Today's sentencing by Judge Henry Hudson is an extremely significant moment in the history of the prosecution of animal cruelty
New York (Vocus) November 30, 2007
The ASPCA® (The American Society for the Prevention of Cruelty to Animals®) today applauded the strong sentences received by two co-defendants of NFL quarterback, Michael Vick, in the Federal investigation against them. Purnell Peace and Quanis Phillips received sentences of 18 and 21 months respectively, which fall on the higher end of the Federal sentencing guidelines. In addition, they will each be on probation for an additional three years, during which time they cannot own or have any contact with dogs.
“Today’s sentencing by Judge Henry Hudson is an extremely significant moment in the history of the prosecution of animal cruelty,” said Ed Sayres, president & CEO of the ASPCA. “His decision clearly reflects the outrage that many of us felt upon hearing details of the cruelty that had been inflicted upon these animals—the innocent victims in this terrible situation. We are deeply grateful that justice is being served.”
Earlier this year, the two men, along with Vick and a fourth co-defendant, Tony Taylor, pleaded guilty to Federal charges, which included conspiring to travel in interstate commerce in aid of unlawful activities (“Travel Act”), and to sponsoring a dog in an animal fighting venture. Vick, who voluntarily surrendered himself on November 19 to begin serving his prison term early, will face sentencing on December 10.
“The ASPCA has assisted Federal authorities with this investigation from its early stages, most recently having led a team of animal behavior experts in evaluating the dogs seized from Vick’s Virginia property by Federal officials,” continued Mr. Sayres. “We are incredibly proud to have played such an instrumental role in this landmark case which, I believe, will change the way America regards and reacts to the cruel treatment of animals.”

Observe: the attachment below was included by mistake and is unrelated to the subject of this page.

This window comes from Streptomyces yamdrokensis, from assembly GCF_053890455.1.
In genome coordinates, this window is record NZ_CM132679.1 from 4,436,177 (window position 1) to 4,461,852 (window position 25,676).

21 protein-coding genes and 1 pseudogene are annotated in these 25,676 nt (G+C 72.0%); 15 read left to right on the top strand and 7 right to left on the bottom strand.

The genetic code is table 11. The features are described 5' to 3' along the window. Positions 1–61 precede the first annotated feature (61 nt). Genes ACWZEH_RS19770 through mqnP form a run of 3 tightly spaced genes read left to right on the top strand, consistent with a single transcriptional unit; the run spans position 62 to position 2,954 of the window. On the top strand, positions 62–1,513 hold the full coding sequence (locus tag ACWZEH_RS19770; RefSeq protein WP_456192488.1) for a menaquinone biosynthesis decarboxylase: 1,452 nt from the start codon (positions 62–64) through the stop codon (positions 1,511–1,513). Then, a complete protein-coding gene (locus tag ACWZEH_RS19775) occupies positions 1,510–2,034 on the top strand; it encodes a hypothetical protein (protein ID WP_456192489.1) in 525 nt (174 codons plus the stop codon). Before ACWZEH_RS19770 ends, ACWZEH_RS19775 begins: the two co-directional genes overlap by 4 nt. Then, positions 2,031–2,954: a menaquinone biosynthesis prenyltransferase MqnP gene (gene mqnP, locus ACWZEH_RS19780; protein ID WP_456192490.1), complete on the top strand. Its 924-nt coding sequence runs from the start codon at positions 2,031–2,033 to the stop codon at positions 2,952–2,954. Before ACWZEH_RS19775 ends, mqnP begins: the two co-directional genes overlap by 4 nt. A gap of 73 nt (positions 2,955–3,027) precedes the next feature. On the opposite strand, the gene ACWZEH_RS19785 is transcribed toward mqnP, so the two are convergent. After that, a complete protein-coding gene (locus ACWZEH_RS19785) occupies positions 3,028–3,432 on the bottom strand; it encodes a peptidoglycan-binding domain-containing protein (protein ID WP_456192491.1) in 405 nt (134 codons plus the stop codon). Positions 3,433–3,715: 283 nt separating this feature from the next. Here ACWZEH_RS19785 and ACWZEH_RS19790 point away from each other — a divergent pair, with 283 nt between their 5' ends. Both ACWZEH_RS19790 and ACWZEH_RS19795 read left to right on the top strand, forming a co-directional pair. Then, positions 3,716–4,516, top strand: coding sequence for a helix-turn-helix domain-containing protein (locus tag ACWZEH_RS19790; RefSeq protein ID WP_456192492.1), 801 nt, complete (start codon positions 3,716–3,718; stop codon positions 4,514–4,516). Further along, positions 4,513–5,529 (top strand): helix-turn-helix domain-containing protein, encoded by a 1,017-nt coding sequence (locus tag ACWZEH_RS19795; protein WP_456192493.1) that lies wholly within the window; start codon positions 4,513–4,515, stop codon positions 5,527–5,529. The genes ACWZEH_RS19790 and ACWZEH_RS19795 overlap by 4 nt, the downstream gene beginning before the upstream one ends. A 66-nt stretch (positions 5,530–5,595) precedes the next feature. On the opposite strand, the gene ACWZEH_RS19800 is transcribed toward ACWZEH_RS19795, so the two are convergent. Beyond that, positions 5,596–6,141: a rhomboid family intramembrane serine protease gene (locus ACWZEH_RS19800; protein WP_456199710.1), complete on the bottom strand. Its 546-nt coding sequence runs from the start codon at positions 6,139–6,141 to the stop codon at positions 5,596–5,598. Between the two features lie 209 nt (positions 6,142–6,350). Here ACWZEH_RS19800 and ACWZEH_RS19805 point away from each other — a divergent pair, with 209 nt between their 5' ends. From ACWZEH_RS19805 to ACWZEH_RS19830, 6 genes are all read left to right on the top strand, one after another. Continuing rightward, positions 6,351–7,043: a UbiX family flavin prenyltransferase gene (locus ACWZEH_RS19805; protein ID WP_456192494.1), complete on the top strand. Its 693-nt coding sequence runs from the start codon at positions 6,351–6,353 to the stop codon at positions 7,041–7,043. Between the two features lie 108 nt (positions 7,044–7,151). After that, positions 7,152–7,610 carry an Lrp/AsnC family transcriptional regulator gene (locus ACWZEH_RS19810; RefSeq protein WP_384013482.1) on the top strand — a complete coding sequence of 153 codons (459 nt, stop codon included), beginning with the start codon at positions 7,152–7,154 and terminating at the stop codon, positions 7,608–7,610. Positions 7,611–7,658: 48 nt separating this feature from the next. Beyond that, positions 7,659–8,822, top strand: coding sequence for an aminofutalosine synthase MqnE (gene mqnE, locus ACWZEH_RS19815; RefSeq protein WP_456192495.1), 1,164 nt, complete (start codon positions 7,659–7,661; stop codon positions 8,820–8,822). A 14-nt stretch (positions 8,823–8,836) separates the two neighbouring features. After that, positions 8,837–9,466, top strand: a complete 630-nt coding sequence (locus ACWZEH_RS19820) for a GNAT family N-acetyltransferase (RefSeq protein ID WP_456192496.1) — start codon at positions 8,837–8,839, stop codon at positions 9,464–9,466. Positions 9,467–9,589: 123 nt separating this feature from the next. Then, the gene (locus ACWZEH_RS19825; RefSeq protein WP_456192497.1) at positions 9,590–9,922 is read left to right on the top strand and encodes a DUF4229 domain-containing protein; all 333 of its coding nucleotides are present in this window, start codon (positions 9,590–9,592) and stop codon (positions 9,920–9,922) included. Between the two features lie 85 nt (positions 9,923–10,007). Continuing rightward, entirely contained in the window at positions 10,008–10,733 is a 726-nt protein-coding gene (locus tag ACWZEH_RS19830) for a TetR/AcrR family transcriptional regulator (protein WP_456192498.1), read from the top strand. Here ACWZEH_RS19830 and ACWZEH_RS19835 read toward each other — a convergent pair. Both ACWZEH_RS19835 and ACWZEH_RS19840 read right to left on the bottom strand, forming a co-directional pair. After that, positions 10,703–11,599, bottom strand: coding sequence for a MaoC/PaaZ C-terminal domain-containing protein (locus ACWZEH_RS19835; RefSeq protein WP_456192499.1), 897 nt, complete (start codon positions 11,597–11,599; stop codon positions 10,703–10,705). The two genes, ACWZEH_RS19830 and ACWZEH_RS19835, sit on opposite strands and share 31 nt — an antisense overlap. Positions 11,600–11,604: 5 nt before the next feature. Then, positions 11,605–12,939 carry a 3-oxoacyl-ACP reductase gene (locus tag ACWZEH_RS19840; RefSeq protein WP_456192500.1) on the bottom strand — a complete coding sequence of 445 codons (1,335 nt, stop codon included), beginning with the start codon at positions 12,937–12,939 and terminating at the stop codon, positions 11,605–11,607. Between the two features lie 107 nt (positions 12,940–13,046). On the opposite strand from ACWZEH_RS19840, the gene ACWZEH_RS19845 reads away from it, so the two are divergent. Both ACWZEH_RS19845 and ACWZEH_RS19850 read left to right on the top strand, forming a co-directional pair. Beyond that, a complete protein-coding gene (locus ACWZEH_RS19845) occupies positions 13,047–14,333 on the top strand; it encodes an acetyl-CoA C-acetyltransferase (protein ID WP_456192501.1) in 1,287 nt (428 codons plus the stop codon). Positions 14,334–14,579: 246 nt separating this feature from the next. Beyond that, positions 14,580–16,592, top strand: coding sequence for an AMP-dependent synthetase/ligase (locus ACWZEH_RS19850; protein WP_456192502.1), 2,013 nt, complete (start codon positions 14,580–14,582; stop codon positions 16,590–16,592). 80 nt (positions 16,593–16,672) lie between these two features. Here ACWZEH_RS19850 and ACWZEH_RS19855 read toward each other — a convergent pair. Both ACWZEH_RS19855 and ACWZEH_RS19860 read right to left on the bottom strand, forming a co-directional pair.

The ASPCA continues to assist in the case and is working closely with the Guardian/Special Master of the dogs, Rebecca Huss, to further evaluate the dogs. Due to the sensitive nature of the evaluations and the ongoing criminal process, further details are not possible at this time. For more information on the ASPCA, or to learn more about staying alert to animal cruelty, please visit http://www.aspca.org/cruelty .
About the ASPCA®
Founded in 1866, the ASPCA® (The American Society for the Prevention of Cruelty to Animals®) was the first humane organization established in the Americas, and today has one million supporters. A 501 (c) (3) not-for-profit corporation, the ASPCA’s mission is to provide effective means for the prevention of cruelty to animals throughout the United States. The ASPCA provides local and national leadership in animal-assisted therapy, animal behavior, animal poison control, anti-cruelty, humane education, legislative services, and shelter outreach. The New York City headquarters houses a full-service, accredited, animal hospital, adoption center, and mobile clinic outreach program. The Humane Law Enforcement department enforces New York’s animal cruelty laws and is featured on the reality television series “Animal Precinct” on Animal Planet. For more information, please visit http://www.aspca.org.
(212) 876-7700 x 4565
(212) 876-7700 x 4564